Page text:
Gluttons are We
How baffling is it that we waste 40% of our food in America? Not only do we move it 1,400 miles from farmer to table, on average, but we slather it full of fossil fuels all the way through (from everything ending with “-cide” that we put on it; pesticides, fungicides herbicides– all using the same suffix as homicide, suicide, and genocide). Add to that the packaging of food, and it’s obvious we are choking ourselves on oil. Time for a diet.
Eat Well, Local and Organic
Organic agriculture sequesters carbon and rebuilds topsoil. Organic agriculture on a worldwide scale could sequester up to a quarter of the carbon. It’s estimated that since the beginning of the Industrial Revolution, more than a quarter of all carbon added to the atmosphere has come from plowing, which speeds up the decomposition of the soil organic matter and exposes soil to wind and rain (thereby increasing erosion).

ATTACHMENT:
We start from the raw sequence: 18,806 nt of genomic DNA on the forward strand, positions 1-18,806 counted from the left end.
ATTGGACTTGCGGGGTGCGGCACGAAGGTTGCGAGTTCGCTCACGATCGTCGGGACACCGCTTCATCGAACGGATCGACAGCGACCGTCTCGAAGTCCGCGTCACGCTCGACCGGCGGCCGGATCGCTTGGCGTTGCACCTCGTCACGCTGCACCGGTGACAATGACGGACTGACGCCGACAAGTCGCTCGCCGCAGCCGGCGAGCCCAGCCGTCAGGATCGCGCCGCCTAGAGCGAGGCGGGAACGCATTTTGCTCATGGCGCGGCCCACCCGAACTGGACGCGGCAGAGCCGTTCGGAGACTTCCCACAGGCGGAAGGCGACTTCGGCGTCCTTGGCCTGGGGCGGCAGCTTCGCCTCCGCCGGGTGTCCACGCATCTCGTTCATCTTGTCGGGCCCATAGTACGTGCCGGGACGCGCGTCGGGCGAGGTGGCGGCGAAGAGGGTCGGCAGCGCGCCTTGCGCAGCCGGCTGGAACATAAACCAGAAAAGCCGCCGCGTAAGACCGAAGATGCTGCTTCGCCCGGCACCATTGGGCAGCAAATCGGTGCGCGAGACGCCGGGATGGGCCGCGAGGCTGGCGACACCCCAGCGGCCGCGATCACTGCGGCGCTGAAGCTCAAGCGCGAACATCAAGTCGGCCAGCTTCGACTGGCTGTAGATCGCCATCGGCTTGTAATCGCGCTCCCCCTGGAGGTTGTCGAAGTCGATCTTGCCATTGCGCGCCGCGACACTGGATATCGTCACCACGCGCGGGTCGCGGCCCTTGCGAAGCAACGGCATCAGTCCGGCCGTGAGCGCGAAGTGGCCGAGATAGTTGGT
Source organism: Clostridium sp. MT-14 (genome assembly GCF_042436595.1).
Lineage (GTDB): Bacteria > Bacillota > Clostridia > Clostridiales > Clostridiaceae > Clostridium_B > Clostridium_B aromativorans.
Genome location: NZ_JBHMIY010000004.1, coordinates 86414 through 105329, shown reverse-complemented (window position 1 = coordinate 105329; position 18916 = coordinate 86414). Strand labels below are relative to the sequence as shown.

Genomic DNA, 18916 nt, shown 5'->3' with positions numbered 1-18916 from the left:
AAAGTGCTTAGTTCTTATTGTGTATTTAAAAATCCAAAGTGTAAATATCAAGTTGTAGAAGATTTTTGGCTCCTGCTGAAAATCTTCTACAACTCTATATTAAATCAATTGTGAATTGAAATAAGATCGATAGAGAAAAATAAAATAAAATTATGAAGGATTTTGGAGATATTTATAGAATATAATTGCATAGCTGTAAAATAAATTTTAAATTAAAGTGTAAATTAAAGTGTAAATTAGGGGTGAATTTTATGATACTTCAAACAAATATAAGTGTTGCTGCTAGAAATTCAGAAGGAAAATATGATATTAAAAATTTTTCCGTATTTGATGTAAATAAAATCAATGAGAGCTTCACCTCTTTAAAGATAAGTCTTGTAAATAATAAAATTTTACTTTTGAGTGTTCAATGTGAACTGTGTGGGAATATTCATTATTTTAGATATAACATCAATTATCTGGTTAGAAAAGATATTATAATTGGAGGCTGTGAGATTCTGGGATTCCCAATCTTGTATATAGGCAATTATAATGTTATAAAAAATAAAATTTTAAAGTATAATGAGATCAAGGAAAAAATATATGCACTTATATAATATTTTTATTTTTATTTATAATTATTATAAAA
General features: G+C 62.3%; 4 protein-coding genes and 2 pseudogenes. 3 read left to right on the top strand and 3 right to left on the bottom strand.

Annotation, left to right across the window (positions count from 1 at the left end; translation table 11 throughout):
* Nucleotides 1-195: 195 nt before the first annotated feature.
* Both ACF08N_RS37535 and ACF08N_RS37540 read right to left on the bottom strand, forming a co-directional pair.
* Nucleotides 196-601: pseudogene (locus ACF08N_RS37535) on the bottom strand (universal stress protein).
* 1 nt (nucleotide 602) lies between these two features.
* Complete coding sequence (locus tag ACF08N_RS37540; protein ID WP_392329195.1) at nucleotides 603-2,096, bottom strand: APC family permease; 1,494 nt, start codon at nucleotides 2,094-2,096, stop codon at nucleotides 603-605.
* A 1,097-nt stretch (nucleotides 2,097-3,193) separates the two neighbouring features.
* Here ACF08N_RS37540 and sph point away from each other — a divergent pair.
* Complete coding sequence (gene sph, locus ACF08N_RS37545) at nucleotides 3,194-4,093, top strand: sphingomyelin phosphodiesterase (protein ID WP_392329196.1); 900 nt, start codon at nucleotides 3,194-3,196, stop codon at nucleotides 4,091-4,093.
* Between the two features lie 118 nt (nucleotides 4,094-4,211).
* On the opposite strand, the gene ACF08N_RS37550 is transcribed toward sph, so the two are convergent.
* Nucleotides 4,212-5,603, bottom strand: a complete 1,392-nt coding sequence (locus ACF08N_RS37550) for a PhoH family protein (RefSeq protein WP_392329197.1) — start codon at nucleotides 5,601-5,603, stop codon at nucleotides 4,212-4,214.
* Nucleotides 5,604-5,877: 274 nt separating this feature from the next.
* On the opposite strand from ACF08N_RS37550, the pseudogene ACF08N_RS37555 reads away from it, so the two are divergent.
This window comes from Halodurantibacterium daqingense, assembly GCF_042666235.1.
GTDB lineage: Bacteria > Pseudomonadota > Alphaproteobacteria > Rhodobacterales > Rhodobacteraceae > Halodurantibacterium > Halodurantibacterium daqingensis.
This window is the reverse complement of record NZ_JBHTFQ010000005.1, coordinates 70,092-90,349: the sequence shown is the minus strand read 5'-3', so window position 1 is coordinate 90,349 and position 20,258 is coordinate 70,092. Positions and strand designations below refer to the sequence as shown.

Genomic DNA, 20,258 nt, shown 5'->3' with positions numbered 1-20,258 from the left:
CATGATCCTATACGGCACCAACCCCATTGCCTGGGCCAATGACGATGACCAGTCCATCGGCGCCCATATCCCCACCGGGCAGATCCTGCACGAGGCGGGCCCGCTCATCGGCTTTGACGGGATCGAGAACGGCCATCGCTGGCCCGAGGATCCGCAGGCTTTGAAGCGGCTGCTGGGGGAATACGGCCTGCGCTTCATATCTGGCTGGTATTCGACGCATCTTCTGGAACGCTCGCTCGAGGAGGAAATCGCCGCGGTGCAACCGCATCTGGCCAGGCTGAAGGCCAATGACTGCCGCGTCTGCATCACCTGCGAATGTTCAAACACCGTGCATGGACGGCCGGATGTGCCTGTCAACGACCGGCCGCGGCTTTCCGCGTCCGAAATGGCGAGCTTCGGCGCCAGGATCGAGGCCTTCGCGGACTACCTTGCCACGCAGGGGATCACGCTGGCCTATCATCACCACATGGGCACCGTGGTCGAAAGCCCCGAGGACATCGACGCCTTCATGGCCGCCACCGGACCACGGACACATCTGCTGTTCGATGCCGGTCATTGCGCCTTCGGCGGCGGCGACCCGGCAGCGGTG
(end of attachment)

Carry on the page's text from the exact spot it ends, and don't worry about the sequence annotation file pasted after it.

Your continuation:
Major corporations like Monsanto and Syngenta talk about “climate smart” crop varieties they are introducing. They are spending billions of dollars on this: $136 million is the average amount to develop climate smart seeds per species. In the meantime, Indigenous nations worldwide are adapting our pre-petroleum varieties to the times ahead. Combined, Indigenous farmers are producing today 70% of the world’s food. Might want to stick with the ancient, time-tested wisdom of food.
The Creator’s Law and the Law of Men
On December 31, 2018, the White Earth Anishinaabe recognized the Rights of Manoomin, or Wild Rice, following an international tradition recognizing the Rights of Nature. Bolivia was among the first countries to enshrine those rights into their constitution, and it should be noted that their President, Evo Morales, is himself Indigenous. We must clearly transform our legal institutions so that they reflect survival. The regulatory systems have been hijacked by corporate profiteers. The rights of Mother Earth must supersede the rights of corporations.